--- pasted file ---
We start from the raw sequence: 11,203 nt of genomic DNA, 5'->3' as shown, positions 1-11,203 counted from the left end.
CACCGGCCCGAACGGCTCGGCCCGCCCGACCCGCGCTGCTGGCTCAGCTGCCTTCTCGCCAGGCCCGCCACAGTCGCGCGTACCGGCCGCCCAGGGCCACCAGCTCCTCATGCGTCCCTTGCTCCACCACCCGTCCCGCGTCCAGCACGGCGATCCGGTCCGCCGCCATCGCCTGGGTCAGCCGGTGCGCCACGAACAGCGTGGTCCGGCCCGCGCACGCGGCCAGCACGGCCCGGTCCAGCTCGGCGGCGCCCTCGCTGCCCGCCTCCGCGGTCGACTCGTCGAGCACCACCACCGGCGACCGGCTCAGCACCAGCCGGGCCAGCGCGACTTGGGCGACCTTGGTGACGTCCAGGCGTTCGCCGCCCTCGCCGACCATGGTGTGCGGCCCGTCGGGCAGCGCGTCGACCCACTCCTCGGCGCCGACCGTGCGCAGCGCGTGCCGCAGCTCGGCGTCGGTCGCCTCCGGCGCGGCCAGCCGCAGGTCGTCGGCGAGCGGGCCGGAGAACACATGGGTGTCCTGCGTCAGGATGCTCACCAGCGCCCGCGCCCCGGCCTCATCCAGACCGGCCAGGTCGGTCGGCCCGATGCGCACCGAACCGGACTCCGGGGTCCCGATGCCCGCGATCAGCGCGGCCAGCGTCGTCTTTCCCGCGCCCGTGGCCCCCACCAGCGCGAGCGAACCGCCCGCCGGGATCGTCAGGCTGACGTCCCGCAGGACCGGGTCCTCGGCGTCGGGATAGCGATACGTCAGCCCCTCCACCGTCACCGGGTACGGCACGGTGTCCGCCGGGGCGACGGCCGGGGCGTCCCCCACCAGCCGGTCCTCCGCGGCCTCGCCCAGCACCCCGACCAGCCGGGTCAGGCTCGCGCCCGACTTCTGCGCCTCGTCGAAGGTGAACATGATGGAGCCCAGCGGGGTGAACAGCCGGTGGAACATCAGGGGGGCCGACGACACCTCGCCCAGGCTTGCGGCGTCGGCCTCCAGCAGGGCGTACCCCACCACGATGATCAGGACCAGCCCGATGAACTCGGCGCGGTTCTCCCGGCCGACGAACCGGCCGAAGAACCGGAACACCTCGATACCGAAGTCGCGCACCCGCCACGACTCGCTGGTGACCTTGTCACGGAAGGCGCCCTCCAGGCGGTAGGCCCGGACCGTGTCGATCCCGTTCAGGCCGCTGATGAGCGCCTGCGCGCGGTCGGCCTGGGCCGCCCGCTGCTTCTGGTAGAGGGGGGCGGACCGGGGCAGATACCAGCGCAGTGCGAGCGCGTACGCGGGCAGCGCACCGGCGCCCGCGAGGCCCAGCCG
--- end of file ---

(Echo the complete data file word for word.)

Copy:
We start from the raw sequence: 11,203 nt of genomic DNA, 5'->3' as shown, positions 1-11,203 counted from the left end.
CACCGGCCCGAACGGCTCGGCCCGCCCGACCCGCGCTGCTGGCTCAGCTGCCTTCTCGCCAGGCCCGCCACAGTCGCGCGTACCGGCCGCCCAGGGCCACCAGCTCCTCATGCGTCCCTTGCTCCACCACCCGTCCCGCGTCCAGCACGGCGATCCGGTCCGCCGCCATCGCCTGGGTCAGCCGGTGCGCCACGAACAGCGTGGTCCGGCCCGCGCACGCGGCCAGCACGGCCCGGTCCAGCTCGGCGGCGCCCTCGCTGCCCGCCTCCGCGGTCGACTCGTCGAGCACCACCACCGGCGACCGGCTCAGCACCAGCCGGGCCAGCGCGACTTGGGCGACCTTGGTGACGTCCAGGCGTTCGCCGCCCTCGCCGACCATGGTGTGCGGCCCGTCGGGCAGCGCGTCGACCCACTCCTCGGCGCCGACCGTGCGCAGCGCGTGCCGCAGCTCGGCGTCGGTCGCCTCCGGCGCGGCCAGCCGCAGGTCGTCGGCGAGCGGGCCGGAGAACACATGGGTGTCCTGCGTCAGGATGCTCACCAGCGCCCGCGCCCCGGCCTCATCCAGACCGGCCAGGTCGGTCGGCCCGATGCGCACCGAACCGGACTCCGGGGTCCCGATGCCCGCGATCAGCGCGGCCAGCGTCGTCTTTCCCGCGCCCGTGGCCCCCACCAGCGCGAGCGAACCGCCCGCCGGGATCGTCAGGCTGACGTCCCGCAGGACCGGGTCCTCGGCGTCGGGATAGCGATACGTCAGCCCCTCCACCGTCACCGGGTACGGCACGGTGTCCGCCGGGGCGACGGCCGGGGCGTCCCCCACCAGCCGGTCCTCCGCGGCCTCGCCCAGCACCCCGACCAGCCGGGTCAGGCTCGCGCCCGACTTCTGCGCCTCGTCGAAGGTGAACATGATGGAGCCCAGCGGGGTGAACAGCCGGTGGAACATCAGGGGGGCCGACGACACCTCGCCCAGGCTTGCGGCGTCGGCCTCCAGCAGGGCGTACCCCACCACGATGATCAGGACCAGCCCGATGAACTCGGCGCGGTTCTCCCGGCCGACGAACCGGCCGAAGAACCGGAACACCTCGATACCGAAGTCGCGCACCCGCCACGACTCGCTGGTGACCTTGTCACGGAAGGCGCCCTCCAGGCGGTAGGCCCGGACCGTGTCGATCCCGTTCAGGCCGCTGATGAGCGCCTGCGCGCGGTCGGCCTGGGCCGCCCGCTGCTTCTGGTAGAGGGGGGCGGACCGGGGCAGATACCAGCGCAGTGCGAGCGCGTACGCGGGCAGCGCACCGGCGCCCGCGAGGCCCAGCCG